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Want a healthy practice culture? Eliminate these 3 things
There is a lot of talk about workplace culture these days in the veterinary industry. Building and maintaining a healthy culture at the practice level is critical for recruiting and retaining excellent employees.
This article is sponsored by Basepaws.
Workplace culture is a term that gets thrown around a lot these days, but people often have a hard time defining what it actually means. How does this author define practice culture? Simply, it is “The general atmosphere of a workplace, including employee values, beliefs, policies, and attitudes.” In other words: What is it like to be a part of the organization? What does it feel like when a patient walks in the front door of the practice? To be serious about culture, one of the first things that must be done is to eliminate these 3 culture killers: gossip, client shaming, and tolerating toxic clients.
In this author’s opinion, gossip is the most dangerous behavior that one can allow in their practice. Gossip will always try to appear, and it’s important to be very intentional about squashing it immediately whenever it does. If gossip is tolerated, the practice owner will lose the trust and respect of their team. Gossip is easy to identify. If the practice owner or anyone else is saying something about another employee who is not in their presence, they are generally gossiping. An obvious exception is when singing their praises, but if this is the case, hopefully, that praise is also given to the employee in person.
This author strongly suggests instituting a “no gossip” policy at every practice. Encourage team members to call it out when they see it and to never participate. No practice can cultivate a healthy culture if it allows gossip.
2. Client shaming
Sadly, this behavior is all too common in many veterinary practices. Undoubtedly, everyone reading this has witnessed it, and most have been guilty of it in the past. This behavior usually appears as judgmental remarks about a client to another employee: “Can you believe they waited 3 days to bring this dog in? How stupid!” Here is another example: “This guy in room 3 is not the brightest. He thought you checked for heartworms with a fecal sample.” Again, these are some of the milder examples as this author has seen much worse.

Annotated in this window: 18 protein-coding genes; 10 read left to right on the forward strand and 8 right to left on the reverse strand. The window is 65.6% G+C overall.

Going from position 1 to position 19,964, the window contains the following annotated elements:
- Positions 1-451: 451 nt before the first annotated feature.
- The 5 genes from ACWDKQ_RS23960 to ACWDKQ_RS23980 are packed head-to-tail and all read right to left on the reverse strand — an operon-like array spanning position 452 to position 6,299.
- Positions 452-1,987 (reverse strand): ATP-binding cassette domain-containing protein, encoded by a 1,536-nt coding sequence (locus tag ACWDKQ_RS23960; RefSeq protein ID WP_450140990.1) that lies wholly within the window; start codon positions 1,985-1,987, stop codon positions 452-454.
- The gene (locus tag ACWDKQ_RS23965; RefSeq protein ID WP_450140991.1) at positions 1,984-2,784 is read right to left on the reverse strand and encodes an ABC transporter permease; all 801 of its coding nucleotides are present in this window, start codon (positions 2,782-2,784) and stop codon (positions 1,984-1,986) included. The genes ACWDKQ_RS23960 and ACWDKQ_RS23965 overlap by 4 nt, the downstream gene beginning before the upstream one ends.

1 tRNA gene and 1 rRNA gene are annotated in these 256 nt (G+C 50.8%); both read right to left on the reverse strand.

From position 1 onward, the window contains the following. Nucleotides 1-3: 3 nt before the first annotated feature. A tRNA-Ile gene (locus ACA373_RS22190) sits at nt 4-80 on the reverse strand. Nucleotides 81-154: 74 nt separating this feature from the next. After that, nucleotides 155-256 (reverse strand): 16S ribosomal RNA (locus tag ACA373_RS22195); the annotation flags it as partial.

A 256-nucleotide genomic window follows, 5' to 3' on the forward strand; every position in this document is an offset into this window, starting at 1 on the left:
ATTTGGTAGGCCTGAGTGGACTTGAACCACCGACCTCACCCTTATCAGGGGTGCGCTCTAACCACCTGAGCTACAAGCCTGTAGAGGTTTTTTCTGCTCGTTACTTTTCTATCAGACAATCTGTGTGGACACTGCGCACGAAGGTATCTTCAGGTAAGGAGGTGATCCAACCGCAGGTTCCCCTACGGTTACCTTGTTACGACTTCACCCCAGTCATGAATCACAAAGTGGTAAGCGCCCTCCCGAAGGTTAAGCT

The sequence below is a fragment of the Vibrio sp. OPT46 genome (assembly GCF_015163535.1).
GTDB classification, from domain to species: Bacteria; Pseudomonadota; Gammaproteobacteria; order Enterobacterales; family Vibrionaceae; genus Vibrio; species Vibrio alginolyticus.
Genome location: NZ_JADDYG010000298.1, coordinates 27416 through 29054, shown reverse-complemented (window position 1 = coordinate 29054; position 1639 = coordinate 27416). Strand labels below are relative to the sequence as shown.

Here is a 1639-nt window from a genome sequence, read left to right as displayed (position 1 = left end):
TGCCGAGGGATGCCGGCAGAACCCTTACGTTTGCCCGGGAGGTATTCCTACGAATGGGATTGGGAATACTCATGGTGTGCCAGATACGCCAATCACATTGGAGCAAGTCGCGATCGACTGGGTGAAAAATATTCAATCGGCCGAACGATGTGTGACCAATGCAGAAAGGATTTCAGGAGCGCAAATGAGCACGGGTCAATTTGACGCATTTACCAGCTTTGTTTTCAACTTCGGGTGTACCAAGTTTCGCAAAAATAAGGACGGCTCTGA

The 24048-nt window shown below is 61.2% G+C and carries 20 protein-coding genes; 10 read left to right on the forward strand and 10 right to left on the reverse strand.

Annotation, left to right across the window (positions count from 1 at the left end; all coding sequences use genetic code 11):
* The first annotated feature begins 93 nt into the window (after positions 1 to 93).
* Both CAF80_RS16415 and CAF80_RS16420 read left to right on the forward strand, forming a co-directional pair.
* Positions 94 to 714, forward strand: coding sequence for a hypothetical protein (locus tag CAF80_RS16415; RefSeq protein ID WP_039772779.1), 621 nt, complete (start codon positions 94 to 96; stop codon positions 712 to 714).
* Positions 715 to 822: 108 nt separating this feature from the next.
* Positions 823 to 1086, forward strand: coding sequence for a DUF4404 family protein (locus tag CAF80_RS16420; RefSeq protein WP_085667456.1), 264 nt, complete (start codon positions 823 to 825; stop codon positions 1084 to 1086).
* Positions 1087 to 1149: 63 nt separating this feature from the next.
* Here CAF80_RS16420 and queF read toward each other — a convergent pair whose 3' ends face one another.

This kind of behavior is very dangerous because it does a few very damaging things. First, it sets up the “us vs them” relationship between veterinary staff and pet owners. This mentality makes the successful delivery of care to a patient even more difficult because it distracts from what should be the focus of the interaction: delivery of care and education. Clients must know that everyone is on the same team regarding their pet, and that everyone’s top priority is doing everything possible to help their pet.
3. Toxic clients
The thought to list toxic clients as damaging to workplace culture is not without hesitation. That apprehension stems from a concern that there has been a growing movement to blame the general public and clients for all of the burnout and unhappiness in the veterinary profession. This author is a firm believer that true happiness comes from a place of learning to control only what one can control. The truth is the veterinary professional cannot control every client; they can only control their reaction to that client. The practice is often seeing people on the very worst day of their year, which calls for plenty of grace and patience.
However, there are certain behaviors that the practice should never tolerate from clients. As discussed above, having the right people on the team is the most important way to build a healthy culture. If the practice allows clients to behave in a way that makes the team feel unsafe in any way, it will undermine all the trust that the team has for its leadership. Threatening behavior should never be tolerated, and those clients should be dismissed from the practice immediately. This includes verbal, physical, legal, and online threats. The team doesn’t deserve to have to deal with that; their job is stressful enough. Make sure the team knows that the leadership has their back and will do everything in its power to create a safe and inclusive work environment.
In conclusion, eliminating these 3 culture killers is not going to be easy. It requires constant determination and buy-in from the whole team. However, in order to be serious about having a healthy work culture, they need to go.